A pair of shuttle astronauts leave their spacecraft to repair a satellite. There's an explosion. NASA loses contact for two minutes, but the both are rescued and safely returned to Earth. ... See full summary »
In 2020, a crew of astronauts has been prepared for a two-year international mission in Mars. Jim McConnell, Woody Blake and his wife Terri Fisher, Luke Graham and Phil Ohlmyer are best friends and Jim lost his chance to land in Mars when his beloved wife Maggie McConnell died. The team of four astronauts land in Mars but a mysterious storm kills three of them and only Luke survives. A rescue team with Woody in command and Jim, Terri and Phil heads to the red planet and discovers that only Luke has survived. Their further investigation shows that the storm that killed the three other astronauts was artificial and created to protect a Face that lies on Mar. What might be the intriguing Face? Written by
Claudio Carvalho, Rio de Janeiro, Brazil
After Mars Recovery is given the OK to enter orbit around Mars, Woody Blake says "Let's light this candle". This is exactly what Alan Shepard, the first American in space, said just before lift-off on his inaugural Mercury flight. See more »
When Phil Ohlmyer shows the "DNA-model" of his dream woman to Jim McConnell, the free floating candy moves in a circular motion around the center of the model. Unless the candy is interconnected, this would be impossible to obtain in real life, as the individual pieces of candy can only have a straight line of motion. Even if you would rotate one candy in a circular motion and then release it, it would continue in a straight line tangent to the circle. See more »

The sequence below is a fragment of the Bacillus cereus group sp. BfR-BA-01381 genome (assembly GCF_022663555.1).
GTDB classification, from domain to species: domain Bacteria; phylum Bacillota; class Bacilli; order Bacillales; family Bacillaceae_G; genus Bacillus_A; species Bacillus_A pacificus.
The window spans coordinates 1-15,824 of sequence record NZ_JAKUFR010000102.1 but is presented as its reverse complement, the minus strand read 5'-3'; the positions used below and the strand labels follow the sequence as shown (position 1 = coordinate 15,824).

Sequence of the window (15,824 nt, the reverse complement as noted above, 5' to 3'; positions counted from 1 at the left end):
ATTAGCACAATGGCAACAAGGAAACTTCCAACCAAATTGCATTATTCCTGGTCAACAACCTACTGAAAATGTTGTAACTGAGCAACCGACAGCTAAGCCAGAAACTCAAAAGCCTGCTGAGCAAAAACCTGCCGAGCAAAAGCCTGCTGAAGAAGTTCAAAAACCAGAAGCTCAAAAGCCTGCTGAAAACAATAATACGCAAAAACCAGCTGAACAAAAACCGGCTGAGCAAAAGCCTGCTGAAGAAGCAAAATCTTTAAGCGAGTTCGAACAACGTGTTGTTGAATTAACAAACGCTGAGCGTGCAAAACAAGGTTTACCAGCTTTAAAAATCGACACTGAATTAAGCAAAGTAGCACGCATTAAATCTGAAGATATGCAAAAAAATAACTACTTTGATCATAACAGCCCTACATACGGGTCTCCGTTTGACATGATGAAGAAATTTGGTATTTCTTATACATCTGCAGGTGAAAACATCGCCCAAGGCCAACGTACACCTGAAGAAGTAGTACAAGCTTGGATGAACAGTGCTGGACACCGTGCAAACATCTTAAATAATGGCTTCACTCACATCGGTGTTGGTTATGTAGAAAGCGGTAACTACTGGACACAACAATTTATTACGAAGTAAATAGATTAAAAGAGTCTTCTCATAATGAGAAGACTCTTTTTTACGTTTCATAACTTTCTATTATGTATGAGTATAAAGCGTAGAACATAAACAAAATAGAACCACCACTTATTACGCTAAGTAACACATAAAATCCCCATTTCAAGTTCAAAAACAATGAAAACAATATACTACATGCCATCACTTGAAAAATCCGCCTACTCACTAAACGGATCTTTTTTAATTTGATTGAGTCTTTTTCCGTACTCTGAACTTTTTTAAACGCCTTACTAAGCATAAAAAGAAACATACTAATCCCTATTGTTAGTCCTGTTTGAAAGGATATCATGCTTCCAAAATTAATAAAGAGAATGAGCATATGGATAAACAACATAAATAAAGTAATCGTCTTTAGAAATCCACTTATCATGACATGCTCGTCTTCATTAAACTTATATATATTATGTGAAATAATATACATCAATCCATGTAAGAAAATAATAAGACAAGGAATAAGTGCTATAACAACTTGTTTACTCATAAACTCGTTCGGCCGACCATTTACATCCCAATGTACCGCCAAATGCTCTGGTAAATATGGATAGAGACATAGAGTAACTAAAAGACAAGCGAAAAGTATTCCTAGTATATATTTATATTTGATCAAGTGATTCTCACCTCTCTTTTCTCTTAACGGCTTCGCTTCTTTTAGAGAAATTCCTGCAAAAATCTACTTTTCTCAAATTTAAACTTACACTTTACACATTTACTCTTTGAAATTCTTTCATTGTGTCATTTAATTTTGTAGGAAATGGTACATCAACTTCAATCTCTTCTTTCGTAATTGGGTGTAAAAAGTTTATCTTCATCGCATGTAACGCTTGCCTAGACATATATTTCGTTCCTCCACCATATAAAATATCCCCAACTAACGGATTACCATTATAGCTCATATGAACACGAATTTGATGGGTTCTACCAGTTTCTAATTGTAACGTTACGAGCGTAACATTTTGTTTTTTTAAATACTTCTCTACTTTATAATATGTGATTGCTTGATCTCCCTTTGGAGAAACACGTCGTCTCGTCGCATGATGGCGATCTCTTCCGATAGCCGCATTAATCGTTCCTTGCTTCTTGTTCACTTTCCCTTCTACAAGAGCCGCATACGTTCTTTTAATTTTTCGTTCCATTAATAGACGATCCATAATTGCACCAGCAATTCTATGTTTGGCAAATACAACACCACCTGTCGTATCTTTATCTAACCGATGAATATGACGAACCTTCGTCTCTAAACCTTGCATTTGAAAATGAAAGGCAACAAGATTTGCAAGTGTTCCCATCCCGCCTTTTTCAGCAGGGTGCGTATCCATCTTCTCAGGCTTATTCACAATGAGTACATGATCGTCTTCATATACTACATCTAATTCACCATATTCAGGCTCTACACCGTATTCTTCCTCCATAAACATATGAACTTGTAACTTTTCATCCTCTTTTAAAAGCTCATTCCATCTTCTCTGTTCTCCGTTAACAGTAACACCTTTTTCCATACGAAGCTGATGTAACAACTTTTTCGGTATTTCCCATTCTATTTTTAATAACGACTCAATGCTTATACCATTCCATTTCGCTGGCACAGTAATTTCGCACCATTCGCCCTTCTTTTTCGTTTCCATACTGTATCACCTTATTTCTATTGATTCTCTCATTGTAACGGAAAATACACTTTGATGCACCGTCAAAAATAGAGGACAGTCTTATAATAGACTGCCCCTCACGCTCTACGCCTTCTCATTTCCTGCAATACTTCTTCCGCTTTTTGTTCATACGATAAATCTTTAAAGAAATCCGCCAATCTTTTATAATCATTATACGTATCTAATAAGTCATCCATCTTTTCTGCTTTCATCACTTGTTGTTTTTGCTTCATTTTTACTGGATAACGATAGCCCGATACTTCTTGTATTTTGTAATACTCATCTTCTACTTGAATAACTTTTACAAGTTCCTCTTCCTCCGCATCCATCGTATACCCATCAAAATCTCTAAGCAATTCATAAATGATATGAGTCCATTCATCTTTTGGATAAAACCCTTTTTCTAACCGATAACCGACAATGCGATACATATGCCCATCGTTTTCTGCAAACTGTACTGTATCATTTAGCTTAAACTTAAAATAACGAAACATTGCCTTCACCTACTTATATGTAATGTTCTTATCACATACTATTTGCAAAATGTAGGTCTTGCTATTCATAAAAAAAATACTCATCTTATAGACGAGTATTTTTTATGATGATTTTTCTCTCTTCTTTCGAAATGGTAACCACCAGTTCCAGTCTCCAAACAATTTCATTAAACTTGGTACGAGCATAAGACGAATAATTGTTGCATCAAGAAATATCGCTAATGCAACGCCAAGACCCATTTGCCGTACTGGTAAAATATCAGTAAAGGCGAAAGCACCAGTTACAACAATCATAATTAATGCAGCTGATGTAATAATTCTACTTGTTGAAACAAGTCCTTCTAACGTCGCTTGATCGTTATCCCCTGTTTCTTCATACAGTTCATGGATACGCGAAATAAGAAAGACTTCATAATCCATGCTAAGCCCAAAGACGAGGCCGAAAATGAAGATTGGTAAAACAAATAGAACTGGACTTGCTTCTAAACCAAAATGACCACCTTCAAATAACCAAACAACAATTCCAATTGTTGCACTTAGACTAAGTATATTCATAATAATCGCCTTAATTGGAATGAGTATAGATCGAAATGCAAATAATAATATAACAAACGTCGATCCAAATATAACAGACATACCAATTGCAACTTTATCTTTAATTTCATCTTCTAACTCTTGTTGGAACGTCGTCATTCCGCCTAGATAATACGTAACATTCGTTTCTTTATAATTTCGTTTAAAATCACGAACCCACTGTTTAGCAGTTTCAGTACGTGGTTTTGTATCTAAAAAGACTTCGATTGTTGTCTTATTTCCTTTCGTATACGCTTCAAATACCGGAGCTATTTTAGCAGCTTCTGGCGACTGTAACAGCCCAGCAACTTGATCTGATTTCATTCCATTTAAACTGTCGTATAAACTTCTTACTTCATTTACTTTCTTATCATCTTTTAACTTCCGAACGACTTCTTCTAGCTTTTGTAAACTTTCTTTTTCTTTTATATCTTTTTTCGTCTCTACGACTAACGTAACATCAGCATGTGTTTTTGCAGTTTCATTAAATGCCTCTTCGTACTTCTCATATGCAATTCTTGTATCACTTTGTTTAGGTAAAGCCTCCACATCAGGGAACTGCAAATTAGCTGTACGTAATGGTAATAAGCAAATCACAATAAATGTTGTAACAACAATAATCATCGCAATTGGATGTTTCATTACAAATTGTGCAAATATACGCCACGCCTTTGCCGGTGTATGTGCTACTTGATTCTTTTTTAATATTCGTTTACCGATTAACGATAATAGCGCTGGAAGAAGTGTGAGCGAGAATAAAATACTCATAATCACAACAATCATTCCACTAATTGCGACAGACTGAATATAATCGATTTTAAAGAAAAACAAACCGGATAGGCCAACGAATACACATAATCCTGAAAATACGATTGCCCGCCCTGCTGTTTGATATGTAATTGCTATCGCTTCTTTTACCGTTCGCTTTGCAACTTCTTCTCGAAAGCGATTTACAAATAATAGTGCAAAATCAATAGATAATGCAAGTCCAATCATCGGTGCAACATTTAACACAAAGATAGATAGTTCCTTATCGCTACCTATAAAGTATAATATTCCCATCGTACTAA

[Leaving the BBQ in his 1959 Corvette]
Internal combustion, boys. Accept no substitutes.
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The National Aeronautics and Space Administration's cooperation and assistance does not reflect an endorsement of the contents of the film or the treatment of the characters depicted therein. See more »
Visually, "Mission to Mars" is stunning. Nobody tells a story better with pictures than De Palma. The scenic design and photography kept me riveted to every frame. On the recommendation of a friend, I watched the movie in widescreen on DVD using a high resolution monitor. The visuals are so important that I cannot imagine watching a pick and scan version on a conventional TV set. Too much would be lost that way.
The scene, early in the movie, where one of the Mars astronauts gets blown up made me levitate. Also, I though Tim Robbins' and Connie Nielsen's weightless dance in the spaceship on the way to Mars was lovely. The scene with the startling all white surroundings that the astronauts faced in the "faceship" (to coin a phrase) was also well done.
I thought the performances were uniformly excellent. That fact and the wonderful visuals overcame sometimes excruciatingly bad dialogue so that it did not really detract from my enjoyment of the film. That being said, though, I loved the exchange where it was observed by one character that the mere three per-cent difference between the genetic makeup of men and apes "gave us Einstein, Mozart" and a second character adds, "Jack the Ripper."
Some reviewers complained about the similarity of the film to "2001," but that is exactly what De Palma had in mind, I think. "Mission to Mars" pays homage to every sci-fi cartoon and movie ever made, from Buck Rogers to "Close Encounters," and does it well. Anyway, De Palma proved to me again that he really does march to his own drummer. I was hugely entertained and highly recommend this film -- but only if you watch it in widescreen on DVD or, better still, in a theater. Eight out of ten.
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